Reflection in Advent
I am a half-Jewish product of artificial trees, bagels, White Hart Lane, and of two people who knew little of theology but everything of God’s love
The first time I was aware of my Jewishness was when I was quite a young child. It was the late 1960s and I’d met a boy in the local park in that era of innocence, and after playing football for an hour or two we walked to his home just a few minutes away. There was tea and cake, and then his father came home. He seemed angry and loud. There was a shouted question to my new friend, who seemed bewildered and sad. Pause. “Sorry”, said the boy. “You’ve got to leave.” The odd thing is that it took some time for me to realize what had been said. “Is he a Jew? Get him out of here!” I should have explained that I was only half-Jewish, so could I perhaps stay until lunch.
The half-Jewish part was my father, who if he had known what had happened would have taken direct and muscular action. Working-class Jews from Hackney who had boxed for the RAF did that sort of thing. But I allowed, perhaps sub-consciously, this ugly mingling of child abuse and race hatred to evaporate but not, obviously, disappear.
Anti-Semitism wasn’t common in late 60s and early 70s Essex. Most people were indifferent or even supportive – the death camps had been liberated only three decades earlier. There were always a few malicious comments, I recall the slightly dark giggles when in English class someone had to read Falstaff saying, “You jerk, we did tie them up, every single one of them, or I’m a Jew, a true Hebrew Jew”, and the occasional punch was thrown.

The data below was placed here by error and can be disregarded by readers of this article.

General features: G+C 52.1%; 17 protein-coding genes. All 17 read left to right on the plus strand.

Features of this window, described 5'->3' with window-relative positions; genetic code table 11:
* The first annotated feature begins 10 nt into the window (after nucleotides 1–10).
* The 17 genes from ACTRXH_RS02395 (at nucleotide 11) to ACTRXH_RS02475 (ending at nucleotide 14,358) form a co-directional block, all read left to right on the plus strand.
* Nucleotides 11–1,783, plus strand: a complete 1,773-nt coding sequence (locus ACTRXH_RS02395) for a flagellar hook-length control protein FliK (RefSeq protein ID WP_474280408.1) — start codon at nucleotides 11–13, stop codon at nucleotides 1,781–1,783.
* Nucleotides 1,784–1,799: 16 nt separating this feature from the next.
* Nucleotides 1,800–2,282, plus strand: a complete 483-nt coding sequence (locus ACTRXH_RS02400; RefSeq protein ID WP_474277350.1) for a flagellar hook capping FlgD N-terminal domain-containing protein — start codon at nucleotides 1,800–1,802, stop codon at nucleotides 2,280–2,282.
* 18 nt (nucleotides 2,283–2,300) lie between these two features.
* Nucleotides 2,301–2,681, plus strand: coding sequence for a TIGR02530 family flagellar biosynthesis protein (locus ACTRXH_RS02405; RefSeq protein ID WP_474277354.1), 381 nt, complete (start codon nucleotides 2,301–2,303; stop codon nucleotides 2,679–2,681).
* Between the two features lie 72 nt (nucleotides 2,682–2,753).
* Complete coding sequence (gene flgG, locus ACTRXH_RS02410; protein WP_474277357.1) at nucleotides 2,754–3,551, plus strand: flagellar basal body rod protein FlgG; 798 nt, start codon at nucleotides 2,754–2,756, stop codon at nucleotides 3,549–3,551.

Then there was the football. I was Tottenham all through. How could I be otherwise? Dad was not only Jewish and from Hackney but he drove a cab too! Hard to ignore Chelsea fans, and those from a few other clubs, chanting, “I’ve never felt more like gassing a Jew”, displaying Nazi banners, and making hissing sounds when Spurs players ran on to the pitch. That was supposed to be the sound of the gas in the death camp chambers. Nice.
Why do Tottenham fans, the vast majority not Jewish of course, call themselves “Yids” and occasionally wave Israeli flags? It has nothing to do with the Middle East or religion. It’s about ownership, taking back the insult, throwing it in the faces of the little Nazis out there. Failure to grasp this reveals an emotional and intellectual density of the most concrete variety.